The Pasadena City Council voted unanimously Monday to adopt a resolution that will bring them into compliance with the California Voting Participation Rights Act.
“Our plan is to submit a charter amendment for voter approval,” said City Clerk Mark Jomsky.
No plans were established on Monday. Instead, the city will decide in January how City Council and Board of Education members will be elected.
Under the CVPRA, cities with low voter turnout must change their election calendars to match the state’s election cycle.
The CVPRA will force the city to change from March and April primaries and general elections in odd years to June and November elections in even years.
The elections will no longer be run by the city and will now be supervised by county officials
Options include a primary and general election format for mayoral and council elections that occur on statewide election dates and require candidates to receive more than 50 percent of the vote in the primary or general election.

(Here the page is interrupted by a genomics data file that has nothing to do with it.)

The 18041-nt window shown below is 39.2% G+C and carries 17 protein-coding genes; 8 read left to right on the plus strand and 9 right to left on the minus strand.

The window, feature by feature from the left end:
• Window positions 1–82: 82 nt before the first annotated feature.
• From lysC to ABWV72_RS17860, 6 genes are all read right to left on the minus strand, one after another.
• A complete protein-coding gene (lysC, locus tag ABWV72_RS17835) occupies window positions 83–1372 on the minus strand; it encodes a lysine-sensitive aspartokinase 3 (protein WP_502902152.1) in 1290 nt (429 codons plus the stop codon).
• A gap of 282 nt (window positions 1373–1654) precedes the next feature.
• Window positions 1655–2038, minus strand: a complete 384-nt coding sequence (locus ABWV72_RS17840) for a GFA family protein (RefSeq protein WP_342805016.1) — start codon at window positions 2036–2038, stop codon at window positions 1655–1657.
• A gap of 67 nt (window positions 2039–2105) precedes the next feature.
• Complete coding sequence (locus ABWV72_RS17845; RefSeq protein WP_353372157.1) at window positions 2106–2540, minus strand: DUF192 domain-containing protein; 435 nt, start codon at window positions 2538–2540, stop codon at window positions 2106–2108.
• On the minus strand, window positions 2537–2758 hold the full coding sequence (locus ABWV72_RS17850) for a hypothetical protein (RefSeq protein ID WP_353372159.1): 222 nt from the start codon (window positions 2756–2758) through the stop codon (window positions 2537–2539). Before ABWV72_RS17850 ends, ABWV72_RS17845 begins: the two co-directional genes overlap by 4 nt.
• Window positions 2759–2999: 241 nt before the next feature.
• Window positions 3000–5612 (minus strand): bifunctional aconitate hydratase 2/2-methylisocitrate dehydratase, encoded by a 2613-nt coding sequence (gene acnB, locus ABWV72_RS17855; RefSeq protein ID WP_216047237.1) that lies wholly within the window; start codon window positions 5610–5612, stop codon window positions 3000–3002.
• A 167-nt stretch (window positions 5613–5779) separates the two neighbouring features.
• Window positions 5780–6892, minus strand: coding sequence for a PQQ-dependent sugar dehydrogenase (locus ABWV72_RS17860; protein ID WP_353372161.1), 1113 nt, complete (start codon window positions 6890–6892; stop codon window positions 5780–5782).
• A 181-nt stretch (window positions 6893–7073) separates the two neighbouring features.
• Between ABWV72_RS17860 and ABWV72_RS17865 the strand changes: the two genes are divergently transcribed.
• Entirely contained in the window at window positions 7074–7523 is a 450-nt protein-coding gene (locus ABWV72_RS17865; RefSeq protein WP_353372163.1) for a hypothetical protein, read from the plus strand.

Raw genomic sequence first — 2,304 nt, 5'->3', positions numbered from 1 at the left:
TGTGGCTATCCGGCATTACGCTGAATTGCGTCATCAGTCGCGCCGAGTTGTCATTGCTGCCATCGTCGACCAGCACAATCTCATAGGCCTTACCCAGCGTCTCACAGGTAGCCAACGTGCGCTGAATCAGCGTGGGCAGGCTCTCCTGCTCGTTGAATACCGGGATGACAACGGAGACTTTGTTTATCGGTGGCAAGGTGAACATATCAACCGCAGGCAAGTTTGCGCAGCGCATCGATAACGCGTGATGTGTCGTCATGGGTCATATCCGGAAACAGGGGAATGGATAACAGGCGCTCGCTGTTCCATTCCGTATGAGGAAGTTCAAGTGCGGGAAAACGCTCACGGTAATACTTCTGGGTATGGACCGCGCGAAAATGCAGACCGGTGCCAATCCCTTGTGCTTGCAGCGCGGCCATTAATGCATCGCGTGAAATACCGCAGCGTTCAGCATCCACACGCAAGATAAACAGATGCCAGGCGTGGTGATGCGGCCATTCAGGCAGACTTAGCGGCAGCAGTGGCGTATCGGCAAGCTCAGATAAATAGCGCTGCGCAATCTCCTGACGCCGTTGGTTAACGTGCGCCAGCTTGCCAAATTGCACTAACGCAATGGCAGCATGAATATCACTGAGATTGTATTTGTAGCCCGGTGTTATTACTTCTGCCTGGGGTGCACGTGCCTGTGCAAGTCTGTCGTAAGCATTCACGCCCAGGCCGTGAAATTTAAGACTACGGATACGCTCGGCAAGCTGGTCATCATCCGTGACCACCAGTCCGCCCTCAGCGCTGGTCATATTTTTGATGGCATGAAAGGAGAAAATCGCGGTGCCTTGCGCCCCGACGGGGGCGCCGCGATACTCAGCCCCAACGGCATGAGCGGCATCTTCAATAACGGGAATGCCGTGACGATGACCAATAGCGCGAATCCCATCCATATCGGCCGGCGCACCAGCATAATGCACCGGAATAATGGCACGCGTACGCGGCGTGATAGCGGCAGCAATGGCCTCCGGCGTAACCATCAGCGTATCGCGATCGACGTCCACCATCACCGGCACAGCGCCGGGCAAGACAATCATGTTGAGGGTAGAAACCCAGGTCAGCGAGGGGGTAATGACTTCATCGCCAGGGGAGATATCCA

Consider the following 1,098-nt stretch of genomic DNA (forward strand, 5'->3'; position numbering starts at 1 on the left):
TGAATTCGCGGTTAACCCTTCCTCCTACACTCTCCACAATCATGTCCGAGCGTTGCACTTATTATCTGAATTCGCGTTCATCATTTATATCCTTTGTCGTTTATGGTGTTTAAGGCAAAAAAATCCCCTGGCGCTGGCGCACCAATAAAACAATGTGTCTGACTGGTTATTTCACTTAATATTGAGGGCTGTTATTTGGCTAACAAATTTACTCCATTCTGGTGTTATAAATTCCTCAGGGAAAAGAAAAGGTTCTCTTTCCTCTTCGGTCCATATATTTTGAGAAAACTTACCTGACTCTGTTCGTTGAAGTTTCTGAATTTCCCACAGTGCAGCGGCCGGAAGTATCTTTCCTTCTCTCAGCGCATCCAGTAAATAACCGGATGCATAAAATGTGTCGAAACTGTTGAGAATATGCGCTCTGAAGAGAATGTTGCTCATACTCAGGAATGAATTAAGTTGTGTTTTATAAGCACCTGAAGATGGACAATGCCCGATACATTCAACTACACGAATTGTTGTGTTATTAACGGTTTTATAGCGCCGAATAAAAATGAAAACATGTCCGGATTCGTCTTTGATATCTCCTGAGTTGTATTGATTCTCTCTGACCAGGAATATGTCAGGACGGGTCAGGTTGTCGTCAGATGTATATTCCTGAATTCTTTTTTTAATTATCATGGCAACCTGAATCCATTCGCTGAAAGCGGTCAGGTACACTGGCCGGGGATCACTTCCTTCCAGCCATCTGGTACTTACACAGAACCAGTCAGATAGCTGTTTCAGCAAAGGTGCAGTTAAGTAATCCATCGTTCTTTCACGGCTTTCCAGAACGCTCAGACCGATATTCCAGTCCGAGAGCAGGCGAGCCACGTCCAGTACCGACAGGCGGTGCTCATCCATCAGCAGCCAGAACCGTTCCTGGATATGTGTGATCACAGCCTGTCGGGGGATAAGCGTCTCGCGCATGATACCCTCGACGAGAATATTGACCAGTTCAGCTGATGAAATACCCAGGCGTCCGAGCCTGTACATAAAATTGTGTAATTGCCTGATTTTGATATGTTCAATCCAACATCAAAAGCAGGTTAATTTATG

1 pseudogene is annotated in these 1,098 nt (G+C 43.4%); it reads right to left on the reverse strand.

The second option would also move elections to coincide with statewide elections, but would eliminate runoff elections and allow candidates to win with a plurality of the votes no matter the percentage.
The final option would force only mayoral candidates to win more than 50 percent of the vote in the primary or general election.
Under all three options, the mayor and council members could receive extensions on their terms up to 20 months while the city transitions to the new system.
On Monday, Councilmember Margaret McAustin said the voters should decide which election format they want.
The changes would mandate a change to the City Charter, which mandates the city’s election calendar. The language to the charter change would be finalized in February along with a call for a special election in June.